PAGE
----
Radio Hobby

Are you an HF DXer wanting to control your status of DXCC entities, awards, etc. on the different bands and modes, but don’t want to spend you time doing it?
Are you a VHF/UHF/SHF/Satellite DXer wanting to control your status of squares on the different bands and modes, and you want to do it visually on maps of locators.
Are you fed up of checking up and down manually you listing of worked and confirmed DXCC or squares?
Would you like to send your summaries of activity to the HF or VHF-managers and magazines, but don’t do it because it takes your little free time?
Don’t you want to say “I have worked 150 DXCC (or squares), more or less” any more?
Have you tried many logbook programs, but any of them fits your activity on the bands?

You can see more exciting stuff by looking at our posts.

Somehow my interest about radio comes from my childhood. Those days I was already fascinated by listening to international broadcasters on the old tube radio of my grandmother and trying “strange” antennas in order to improve the range of my “walkie-talkie”. Anyway, let’s say that I officially began in 1983 when I got my VHF license (EB6KU).

Although it took me some years to get ready on my own for VHF DX’ing, I used to participate in the VHF contests with the Radio Club Mallorca team (EA6RCM). We had little experience and few equipments but a lot of willpower and effort. Without any doubt my interest about the VHF was born those days.

Later I shared the activity on HF and VHF for some years, moving finally to the last one. As an anecdote I remember that the first station I heard with my own station (144-28 transverter and collinear antenna) was SV1OE by sporadic-E on June 1985. An encouraging beginning, without doubt !.

The experiences I remember the most are those related to portable operations. I specially remember the National UHF contest in 1984 when I operated, together with EA6JD, EA6UV and EA6UW, from “puig Galatzo”, a 1025 m. high mountain that can only be climbed by foot. We spent a week moving the material day after day, including a 2.5 KW. generator, an FT-902 as IF for the transverter and two 20 elements Yagis. We didn’t win the contest, but the experience was unforgettable.

There are also difficult to forget the first big tropo and sporadic-E openings. I was fascinated with their charm and how easy was to work so far away stations with so little working conditions (10 W and 11 elements).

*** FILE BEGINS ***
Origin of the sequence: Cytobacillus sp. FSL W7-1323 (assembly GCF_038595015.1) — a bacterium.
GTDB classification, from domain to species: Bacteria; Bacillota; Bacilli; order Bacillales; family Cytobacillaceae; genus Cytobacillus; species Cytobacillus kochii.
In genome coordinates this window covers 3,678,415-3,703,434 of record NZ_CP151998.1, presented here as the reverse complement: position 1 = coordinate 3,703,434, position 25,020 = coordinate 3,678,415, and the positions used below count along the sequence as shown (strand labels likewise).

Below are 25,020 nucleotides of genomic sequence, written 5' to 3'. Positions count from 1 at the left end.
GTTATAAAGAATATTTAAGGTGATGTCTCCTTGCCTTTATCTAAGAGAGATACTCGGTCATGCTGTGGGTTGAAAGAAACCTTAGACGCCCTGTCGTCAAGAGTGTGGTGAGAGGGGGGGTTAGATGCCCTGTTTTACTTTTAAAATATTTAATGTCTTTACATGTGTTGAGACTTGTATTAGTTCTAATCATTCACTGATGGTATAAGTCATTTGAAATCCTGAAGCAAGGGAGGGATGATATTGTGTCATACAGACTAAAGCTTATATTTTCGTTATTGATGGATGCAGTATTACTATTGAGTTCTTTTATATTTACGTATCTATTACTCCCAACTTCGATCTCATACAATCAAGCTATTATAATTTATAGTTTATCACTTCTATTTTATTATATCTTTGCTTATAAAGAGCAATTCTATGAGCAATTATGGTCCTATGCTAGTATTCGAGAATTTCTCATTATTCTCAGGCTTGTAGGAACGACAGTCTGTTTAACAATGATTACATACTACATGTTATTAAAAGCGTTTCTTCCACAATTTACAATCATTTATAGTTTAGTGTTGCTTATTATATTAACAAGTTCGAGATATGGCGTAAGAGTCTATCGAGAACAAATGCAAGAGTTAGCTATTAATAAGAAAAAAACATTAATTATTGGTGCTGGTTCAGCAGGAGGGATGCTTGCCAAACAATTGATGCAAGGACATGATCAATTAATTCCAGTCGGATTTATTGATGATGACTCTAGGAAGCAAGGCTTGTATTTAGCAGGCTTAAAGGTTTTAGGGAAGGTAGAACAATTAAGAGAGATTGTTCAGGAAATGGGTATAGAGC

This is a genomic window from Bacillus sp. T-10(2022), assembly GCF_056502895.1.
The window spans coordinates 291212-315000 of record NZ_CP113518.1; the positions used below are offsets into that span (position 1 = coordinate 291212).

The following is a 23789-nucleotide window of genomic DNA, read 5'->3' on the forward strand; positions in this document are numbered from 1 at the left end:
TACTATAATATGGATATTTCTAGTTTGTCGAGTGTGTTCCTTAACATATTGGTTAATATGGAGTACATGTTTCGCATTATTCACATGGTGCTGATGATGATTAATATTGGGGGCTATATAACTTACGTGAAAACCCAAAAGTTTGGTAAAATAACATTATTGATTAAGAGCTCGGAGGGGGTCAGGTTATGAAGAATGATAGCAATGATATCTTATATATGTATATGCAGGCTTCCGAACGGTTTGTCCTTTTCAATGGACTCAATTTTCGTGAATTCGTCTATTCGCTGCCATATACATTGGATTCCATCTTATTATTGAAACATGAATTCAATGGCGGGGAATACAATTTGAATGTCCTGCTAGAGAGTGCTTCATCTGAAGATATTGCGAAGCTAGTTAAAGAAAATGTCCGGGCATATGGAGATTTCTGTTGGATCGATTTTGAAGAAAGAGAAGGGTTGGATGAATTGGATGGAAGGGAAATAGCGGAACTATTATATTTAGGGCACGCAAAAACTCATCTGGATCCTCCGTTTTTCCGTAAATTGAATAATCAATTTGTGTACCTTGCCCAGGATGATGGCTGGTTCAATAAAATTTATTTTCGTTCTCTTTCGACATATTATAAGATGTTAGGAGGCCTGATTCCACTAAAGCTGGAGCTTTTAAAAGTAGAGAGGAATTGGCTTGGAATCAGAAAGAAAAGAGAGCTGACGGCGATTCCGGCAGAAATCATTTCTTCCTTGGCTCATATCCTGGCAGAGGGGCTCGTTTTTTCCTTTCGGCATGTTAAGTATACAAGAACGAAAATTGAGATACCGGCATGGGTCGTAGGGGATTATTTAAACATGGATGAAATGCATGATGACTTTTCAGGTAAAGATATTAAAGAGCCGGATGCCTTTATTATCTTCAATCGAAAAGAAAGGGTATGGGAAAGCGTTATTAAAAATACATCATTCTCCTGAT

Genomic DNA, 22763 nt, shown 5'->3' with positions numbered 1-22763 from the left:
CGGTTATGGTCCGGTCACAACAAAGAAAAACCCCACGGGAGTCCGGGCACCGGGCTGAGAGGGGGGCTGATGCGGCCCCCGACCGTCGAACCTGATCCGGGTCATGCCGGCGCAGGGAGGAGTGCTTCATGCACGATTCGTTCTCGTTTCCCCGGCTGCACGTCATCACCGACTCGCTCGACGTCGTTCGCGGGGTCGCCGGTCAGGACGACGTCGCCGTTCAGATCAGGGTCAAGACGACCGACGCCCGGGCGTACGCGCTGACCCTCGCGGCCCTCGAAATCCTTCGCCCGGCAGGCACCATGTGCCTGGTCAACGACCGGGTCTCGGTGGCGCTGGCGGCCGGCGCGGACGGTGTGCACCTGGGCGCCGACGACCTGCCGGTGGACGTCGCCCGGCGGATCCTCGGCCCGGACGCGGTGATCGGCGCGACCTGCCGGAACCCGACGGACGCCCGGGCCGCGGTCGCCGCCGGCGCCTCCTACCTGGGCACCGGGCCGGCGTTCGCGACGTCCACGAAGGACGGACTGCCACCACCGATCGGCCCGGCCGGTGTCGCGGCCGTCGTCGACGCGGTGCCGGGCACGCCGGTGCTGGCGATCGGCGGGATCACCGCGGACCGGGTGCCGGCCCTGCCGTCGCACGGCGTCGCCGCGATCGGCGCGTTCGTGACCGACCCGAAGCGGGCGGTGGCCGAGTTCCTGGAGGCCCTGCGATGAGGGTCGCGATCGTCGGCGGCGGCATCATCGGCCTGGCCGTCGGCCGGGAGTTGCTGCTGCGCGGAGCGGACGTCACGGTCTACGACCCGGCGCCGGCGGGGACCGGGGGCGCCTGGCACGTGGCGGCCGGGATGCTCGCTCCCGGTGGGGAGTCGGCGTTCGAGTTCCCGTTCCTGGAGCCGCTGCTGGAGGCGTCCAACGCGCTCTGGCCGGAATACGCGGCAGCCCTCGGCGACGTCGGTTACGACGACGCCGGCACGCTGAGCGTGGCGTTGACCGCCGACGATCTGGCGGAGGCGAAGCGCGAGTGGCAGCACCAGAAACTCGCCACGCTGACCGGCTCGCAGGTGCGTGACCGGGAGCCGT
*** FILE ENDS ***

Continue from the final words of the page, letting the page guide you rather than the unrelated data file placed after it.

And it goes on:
I was soon interested about Meteor Scatter. Many times I tried to listen on random, but without success. I suppose that because due to the lack of preamplifier and mainly of information. Even so I made a program for the ZX-81 in order to be able to transmit QRQ and I came out on the European VHF net for the first time in order to get some skeds. There I found, in general, many HAM’s that helped and supported me with my first tests. Finally and using a “mechanically-braked” tape I completed my first skeds with DK2PR on January 1986.

Regarding the Moon Bounce on 144 MHz, although I had heard some stations via the moon, I didn’t try any QSO till I got a good power amplifier. On January 21st, 1991 I called W5UN with a single Yagi, but without an answer. The day after I got a phone-call from an EA6 HAM passing me a message from Dave telling he had heard me perfectly well but that he had had problems to reply. One week after we made the QSO very easily. From that moment on I began to plan to be regularly active with an array. I want to thank the support I got from EA2LU and EA3DXU at that time. In 1992 I had a 4×17 Tonna array with which I was regularly active, giving the chance to work a new country to many stations around the world. In 1994 I set up an array of 8×17 M2 that I used till Nov-2001 when it was destroyed in a wind storm. In Oct-2004 I set up a new array, similar to the former (8×17 M2 5WL), but making it more robust and slightly improving the gain. With this array I currently can work stations as small as a single long Yagi and 50 W in JT65B and with some more power even in CW.

Listen to KB8RQ calling CQ via the moon as received in my station.

Listen to my own echoes on the moon

Listen other recordings of my signal in different propagation modes

My first tests on 23 cm. were during the summer of 1989. In this band any QSO is very exciting from Mallorca, if you take into account that the closer stations are more than 200 Km. away (a real DX). Without doubt, one of the most exciting moments in my live was when I heard from JM19QS the CW signal from YT3WW on 1296.100 MHz via tropo. confirming my reception, in one of the first ever QSO (if not the first) between EA6 and YU on that band.

Since then I have had the chance to meet many VHF DXers and it has always been a good opportunity to share impressions about our common hobby.